The Edgar Price Memorial Hall adjacent to the church was built in 1950. The church is still Methodist but is known as the Imvana Trinity Methodist Church.
Nederlandse Hervormde Kerk, President Street (1944)
Designed in 1944 by Geers & Geers in modern ‘gemeente’ style with Dudok influence.
Holy Family Catholic Church, 58A Garden Street (1950)
Designed by A. J. C. Voorvelt in 1949 and built in 1950.
Church of Christ Turffontein, Bertha & High Street (1952)
Another Geers & Geers church although later than their other churches. This is not designed in their typical style probably due to it being for a non-Dutch congregation.
St. Savior’s Anglican Church, 10 8th Street (1895 or 1912)
Baptism records go back to 1897 and a rented room was being used in 1911. It’s currently part of the Jam Hofmeyer Community Centre and is used as a kitchen and diner.
The site claims that the church was built in 1897, but I’ll need to verify. Baker is incorrectly listed as the architect on one of JHF documents. He designed St. Saviour’s in Claremont, Cape Town, in 1903.
NG Kerk Vrededorp, 1st Street (1932)
It appears to have started as a Dutch Reform Mission church established on 2 March 1932 and was linked to the Nederduitse Gereformeerde Kerk. The hall was built first followed by the parsonage on the corner some years later, and then the tower.
Leith is listed as the architect, but I can’t find proof. The premises are now a Brahmin temple and the original hall is still standing.
Dutch Reform Church, Cottesloe (1935)
This famous DRC church on Cottesloe ridge was designed by Gerhard Moerdijk in 1935. It has a striking Cape Dutch style façade and tower.
He, along with Gorden Leith, also designed the new Park Station in 1927. Moerdijk also designed the Voortrekker Monument in the late 1940s.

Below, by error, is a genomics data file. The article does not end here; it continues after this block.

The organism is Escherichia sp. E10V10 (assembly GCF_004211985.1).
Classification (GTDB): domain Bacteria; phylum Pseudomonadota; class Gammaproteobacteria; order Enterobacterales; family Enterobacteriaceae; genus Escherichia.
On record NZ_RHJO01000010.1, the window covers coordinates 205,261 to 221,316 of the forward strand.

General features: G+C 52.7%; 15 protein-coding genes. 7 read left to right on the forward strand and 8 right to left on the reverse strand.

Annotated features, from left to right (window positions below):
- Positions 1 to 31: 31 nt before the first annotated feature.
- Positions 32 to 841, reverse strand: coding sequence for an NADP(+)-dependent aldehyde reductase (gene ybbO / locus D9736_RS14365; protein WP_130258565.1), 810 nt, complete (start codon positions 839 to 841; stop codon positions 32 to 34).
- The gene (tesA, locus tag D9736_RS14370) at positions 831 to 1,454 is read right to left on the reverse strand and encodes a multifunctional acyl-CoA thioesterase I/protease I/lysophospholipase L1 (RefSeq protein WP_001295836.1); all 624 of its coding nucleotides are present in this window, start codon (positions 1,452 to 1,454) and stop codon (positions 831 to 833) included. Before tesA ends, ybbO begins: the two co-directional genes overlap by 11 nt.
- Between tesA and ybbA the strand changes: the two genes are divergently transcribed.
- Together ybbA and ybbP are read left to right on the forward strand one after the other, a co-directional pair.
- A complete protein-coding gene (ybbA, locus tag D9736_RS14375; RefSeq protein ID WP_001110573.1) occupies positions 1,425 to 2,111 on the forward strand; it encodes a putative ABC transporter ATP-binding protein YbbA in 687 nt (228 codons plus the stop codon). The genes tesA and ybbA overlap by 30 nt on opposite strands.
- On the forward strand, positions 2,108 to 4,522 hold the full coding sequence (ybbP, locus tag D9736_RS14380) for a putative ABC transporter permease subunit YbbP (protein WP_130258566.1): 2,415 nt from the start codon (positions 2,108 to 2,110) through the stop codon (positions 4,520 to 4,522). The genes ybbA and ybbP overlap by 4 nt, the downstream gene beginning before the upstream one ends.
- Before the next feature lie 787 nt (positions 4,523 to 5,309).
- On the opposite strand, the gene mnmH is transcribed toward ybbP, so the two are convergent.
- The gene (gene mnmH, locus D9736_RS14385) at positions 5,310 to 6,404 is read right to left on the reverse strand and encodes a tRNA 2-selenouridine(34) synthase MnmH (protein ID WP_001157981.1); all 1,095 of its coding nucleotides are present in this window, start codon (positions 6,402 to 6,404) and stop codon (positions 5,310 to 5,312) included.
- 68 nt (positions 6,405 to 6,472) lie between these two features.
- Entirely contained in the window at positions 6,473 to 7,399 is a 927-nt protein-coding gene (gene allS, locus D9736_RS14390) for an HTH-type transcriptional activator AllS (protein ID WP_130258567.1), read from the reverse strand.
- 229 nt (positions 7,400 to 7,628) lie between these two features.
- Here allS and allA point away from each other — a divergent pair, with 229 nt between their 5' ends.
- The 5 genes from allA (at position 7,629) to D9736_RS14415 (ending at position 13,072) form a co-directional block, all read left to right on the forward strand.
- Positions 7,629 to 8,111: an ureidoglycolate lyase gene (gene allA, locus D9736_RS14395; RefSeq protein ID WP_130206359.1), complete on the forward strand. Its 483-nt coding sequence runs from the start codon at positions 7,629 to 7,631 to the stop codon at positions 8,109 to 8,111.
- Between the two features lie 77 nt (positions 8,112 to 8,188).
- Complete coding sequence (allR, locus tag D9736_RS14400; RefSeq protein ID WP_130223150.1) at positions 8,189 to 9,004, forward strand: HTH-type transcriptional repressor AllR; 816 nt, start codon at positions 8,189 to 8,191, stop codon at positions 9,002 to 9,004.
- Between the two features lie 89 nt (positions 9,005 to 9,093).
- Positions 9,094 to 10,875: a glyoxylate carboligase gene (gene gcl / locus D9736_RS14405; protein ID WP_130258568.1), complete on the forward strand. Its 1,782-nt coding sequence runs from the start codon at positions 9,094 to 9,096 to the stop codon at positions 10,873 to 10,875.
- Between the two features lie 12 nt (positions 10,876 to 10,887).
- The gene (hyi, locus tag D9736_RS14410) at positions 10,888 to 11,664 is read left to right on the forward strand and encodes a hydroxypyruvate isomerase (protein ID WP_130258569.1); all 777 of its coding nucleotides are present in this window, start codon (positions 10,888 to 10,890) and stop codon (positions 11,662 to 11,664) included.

Apostolic Faith Mission, Stafford Street (1930s)
7th Day Adventist Church Westdene, 102 Aberdeen Road (1930s)
Nederduitse Gereformeerde Kerk Westdene, 4th Ave (1938)
The foundation stone was laid on 15 October 1938. The adjacent hall had its foundation laid on the 4 September 1943.
Nedersuitse Hervormde Kerk Westdene (Johannesburg West), Tenby Street (1949)
The foundation stone laid on 12th March 1949. There is also a hall across the road, and although the foundation stone is not dated, Geers & Geers are listed as the architects. They may have designed both buildings.
St. Mark’s Presbyterian Church, Francis street (1905)
The original church is attributed to Grainger and Fleming in 1905. The Sunday school dates back to 1913 designed by Stet and further work in 1922 was by Stucke & Harrison.
St. Aiden’s Yeoville, Dunbar Street (1913)
Dates from 1913 and was designed by Waterson & Veale who notably also designed the still standing Jooste & Bryant building in Jeppe as well as the demolished Murray Gordon Mansions which once stood on the hill in Westcliff.
St. Aiden’s is in the Arts & Crafts style. The steeple was added by F. L. H. Fleming in 1937 who also designed the St. John’s College steeple around 1927.
Yeoville Synagogue, Hunter Street (1936)